Parade's End

Front Cover
Vintage Books, 2012 - Fiction - 912 pages
8 Reviews

Ford Madox Ford's masterpiece, a tetralogy set in England during World War I, is widely considered one of the best novels of the twentieth century.

First published as four separate novels (Some Do Not . . ., No More Parades, A Man Could Stand Up—, and The Last Post) between 1924 and 1928, Parade's End explores the world of the English ruling class as it descends into the chaos of war. Christopher Tietjens is an officer from a wealthy family who finds himself torn between his unfaithful socialite wife, Sylvia, and his suffragette mistress, Valentine. A profound portrait of one man's internal struggles during a time of brutal world conflict, Parade's End bears out Graham Greene's prediction that “There is no novelist of this century more likely to live than Ford Madox Ford.”

 

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LibraryThing Review

User Review  - JVioland - LibraryThing

A brilliant British aristocrat officer's life during WWI without delving into the battles of war but instead the battles between him and his love interests. Very well written and engaging. One becomes immersed in this world. Read full review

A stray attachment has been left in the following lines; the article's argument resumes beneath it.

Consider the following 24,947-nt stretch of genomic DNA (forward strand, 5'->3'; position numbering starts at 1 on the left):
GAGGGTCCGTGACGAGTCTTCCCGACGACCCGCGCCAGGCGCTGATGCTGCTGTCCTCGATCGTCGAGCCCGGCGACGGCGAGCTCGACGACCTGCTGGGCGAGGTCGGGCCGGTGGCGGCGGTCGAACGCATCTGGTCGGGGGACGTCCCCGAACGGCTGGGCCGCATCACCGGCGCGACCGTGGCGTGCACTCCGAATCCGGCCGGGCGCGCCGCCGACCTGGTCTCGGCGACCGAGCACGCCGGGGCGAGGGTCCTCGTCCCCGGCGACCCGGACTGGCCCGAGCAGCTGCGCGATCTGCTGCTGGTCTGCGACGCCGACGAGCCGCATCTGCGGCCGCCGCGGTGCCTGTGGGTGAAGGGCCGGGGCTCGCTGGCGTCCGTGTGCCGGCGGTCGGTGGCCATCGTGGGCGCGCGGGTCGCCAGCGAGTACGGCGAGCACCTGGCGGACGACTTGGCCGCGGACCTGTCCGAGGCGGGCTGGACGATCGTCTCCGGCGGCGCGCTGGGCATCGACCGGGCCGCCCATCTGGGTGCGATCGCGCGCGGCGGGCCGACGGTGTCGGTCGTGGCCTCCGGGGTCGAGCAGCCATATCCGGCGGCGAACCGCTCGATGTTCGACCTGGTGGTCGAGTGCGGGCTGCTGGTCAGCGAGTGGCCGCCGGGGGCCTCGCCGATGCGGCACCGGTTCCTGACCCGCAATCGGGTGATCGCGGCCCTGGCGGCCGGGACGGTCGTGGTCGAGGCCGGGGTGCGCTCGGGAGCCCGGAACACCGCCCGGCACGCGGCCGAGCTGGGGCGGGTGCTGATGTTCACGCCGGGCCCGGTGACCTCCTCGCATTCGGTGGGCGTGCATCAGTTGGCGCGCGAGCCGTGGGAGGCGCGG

LibraryThing Review

User Review  - jmoncton - LibraryThing

I picked this up because it is described as an epic tale of the impact of WW I on an upper class British family and I was hoping for a combination of Downton Abbey and The Forsyte Saga. But the book ... Read full review

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About the author (2012)

Ford Madox Ford (1873–1939), was born in England. Author of The Good Soldier, Parade's End, and The Fifth Queen, he is also remembered for founding two influential literary journals and championing many of the leading modernist writers of the day.

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